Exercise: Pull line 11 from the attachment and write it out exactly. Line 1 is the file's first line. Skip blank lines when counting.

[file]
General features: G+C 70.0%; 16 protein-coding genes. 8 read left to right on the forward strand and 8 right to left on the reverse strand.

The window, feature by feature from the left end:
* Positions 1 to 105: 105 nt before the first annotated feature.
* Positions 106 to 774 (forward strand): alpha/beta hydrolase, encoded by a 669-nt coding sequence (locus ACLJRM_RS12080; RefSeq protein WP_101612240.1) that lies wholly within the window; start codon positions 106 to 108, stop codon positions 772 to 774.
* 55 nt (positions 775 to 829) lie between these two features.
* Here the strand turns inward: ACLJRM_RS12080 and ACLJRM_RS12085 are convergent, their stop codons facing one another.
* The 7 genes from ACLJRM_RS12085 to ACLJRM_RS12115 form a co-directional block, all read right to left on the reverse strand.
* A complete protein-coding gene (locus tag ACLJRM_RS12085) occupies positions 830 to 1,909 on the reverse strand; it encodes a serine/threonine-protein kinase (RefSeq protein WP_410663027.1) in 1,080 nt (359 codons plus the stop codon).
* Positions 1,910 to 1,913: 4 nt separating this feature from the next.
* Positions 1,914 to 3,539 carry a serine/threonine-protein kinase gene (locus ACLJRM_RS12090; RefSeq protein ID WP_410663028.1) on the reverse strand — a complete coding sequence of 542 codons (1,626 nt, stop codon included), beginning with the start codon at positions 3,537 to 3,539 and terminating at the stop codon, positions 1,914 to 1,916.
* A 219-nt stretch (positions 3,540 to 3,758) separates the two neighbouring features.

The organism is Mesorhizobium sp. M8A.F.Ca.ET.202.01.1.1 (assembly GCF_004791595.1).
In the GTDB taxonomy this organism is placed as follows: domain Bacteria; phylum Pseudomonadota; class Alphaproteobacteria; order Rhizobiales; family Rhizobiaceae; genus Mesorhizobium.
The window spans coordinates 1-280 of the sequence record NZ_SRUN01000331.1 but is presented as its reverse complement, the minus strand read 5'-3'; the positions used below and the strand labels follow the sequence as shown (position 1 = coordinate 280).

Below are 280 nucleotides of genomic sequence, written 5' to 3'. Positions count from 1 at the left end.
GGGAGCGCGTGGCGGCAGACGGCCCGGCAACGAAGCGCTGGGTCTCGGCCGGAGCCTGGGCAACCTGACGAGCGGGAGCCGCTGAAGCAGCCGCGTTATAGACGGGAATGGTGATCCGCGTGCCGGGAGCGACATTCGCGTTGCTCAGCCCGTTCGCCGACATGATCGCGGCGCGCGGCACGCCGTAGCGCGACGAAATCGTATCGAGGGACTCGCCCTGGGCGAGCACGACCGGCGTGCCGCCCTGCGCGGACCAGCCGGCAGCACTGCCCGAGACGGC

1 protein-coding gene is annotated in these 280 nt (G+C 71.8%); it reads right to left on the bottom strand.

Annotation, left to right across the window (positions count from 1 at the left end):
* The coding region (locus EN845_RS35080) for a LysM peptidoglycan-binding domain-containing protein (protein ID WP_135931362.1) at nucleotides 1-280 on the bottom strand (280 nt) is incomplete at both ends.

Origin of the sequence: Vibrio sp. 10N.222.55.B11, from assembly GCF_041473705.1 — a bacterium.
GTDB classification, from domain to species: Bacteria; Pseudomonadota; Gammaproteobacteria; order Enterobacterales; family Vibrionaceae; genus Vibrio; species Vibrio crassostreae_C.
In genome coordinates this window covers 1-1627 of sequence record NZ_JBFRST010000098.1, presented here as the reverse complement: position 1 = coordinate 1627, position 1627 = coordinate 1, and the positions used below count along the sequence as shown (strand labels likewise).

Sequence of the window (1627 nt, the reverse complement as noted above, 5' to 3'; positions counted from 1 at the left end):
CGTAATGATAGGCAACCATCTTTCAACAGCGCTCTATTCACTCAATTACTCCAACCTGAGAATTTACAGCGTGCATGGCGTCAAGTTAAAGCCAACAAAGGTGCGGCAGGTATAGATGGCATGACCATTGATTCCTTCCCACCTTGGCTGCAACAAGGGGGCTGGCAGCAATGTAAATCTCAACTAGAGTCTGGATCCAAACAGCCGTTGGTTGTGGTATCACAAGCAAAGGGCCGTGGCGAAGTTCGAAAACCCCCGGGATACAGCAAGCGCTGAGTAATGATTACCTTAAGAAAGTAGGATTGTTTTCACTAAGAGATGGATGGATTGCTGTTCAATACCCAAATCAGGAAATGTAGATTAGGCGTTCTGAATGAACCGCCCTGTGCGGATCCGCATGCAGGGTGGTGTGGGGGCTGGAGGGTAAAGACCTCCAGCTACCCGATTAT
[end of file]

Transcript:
* A 219-nt stretch (positions 3,540 to 3,758) separates the two neighbouring features.